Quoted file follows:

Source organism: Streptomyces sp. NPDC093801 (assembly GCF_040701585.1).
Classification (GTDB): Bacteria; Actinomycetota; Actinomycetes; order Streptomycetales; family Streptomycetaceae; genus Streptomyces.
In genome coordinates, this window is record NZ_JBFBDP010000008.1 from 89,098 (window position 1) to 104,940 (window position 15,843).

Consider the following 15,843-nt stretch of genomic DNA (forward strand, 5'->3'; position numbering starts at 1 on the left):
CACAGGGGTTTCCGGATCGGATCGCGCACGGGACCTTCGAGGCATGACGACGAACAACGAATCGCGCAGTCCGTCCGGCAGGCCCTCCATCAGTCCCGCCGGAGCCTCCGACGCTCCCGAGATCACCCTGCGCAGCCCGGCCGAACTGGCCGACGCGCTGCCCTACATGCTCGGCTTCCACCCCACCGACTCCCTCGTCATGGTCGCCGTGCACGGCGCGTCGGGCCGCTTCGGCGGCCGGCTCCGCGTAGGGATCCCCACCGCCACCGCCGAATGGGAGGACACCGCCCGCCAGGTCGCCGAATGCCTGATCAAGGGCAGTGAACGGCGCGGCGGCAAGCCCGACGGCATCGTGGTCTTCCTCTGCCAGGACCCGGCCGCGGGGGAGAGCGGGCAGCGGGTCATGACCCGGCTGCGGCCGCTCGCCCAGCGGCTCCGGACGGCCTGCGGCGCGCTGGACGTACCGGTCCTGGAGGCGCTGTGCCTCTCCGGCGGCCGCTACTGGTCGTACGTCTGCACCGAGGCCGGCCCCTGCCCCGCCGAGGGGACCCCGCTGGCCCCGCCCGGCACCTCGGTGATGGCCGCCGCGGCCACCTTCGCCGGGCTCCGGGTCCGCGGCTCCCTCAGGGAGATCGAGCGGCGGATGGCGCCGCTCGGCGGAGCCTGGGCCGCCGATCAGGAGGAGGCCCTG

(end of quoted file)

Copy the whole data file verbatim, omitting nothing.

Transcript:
Source organism: Streptomyces sp. NPDC093801 (assembly GCF_040701585.1).
Classification (GTDB): Bacteria; Actinomycetota; Actinomycetes; order Streptomycetales; family Streptomycetaceae; genus Streptomyces.
In genome coordinates, this window is record NZ_JBFBDP010000008.1 from 89,098 (window position 1) to 104,940 (window position 15,843).

Consider the following 15,843-nt stretch of genomic DNA (forward strand, 5'->3'; position numbering starts at 1 on the left):
CACAGGGGTTTCCGGATCGGATCGCGCACGGGACCTTCGAGGCATGACGACGAACAACGAATCGCGCAGTCCGTCCGGCAGGCCCTCCATCAGTCCCGCCGGAGCCTCCGACGCTCCCGAGATCACCCTGCGCAGCCCGGCCGAACTGGCCGACGCGCTGCCCTACATGCTCGGCTTCCACCCCACCGACTCCCTCGTCATGGTCGCCGTGCACGGCGCGTCGGGCCGCTTCGGCGGCCGGCTCCGCGTAGGGATCCCCACCGCCACCGCCGAATGGGAGGACACCGCCCGCCAGGTCGCCGAATGCCTGATCAAGGGCAGTGAACGGCGCGGCGGCAAGCCCGACGGCATCGTGGTCTTCCTCTGCCAGGACCCGGCCGCGGGGGAGAGCGGGCAGCGGGTCATGACCCGGCTGCGGCCGCTCGCCCAGCGGCTCCGGACGGCCTGCGGCGCGCTGGACGTACCGGTCCTGGAGGCGCTGTGCCTCTCCGGCGGCCGCTACTGGTCGTACGTCTGCACCGAGGCCGGCCCCTGCCCCGCCGAGGGGACCCCGCTGGCCCCGCCCGGCACCTCGGTGATGGCCGCCGCGGCCACCTTCGCCGGGCTCCGGGTCCGCGGCTCCCTCAGGGAGATCGAGCGGCGGATGGCGCCGCTCGGCGGAGCCTGGGCCGCCGATCAGGAGGAGGCCCTG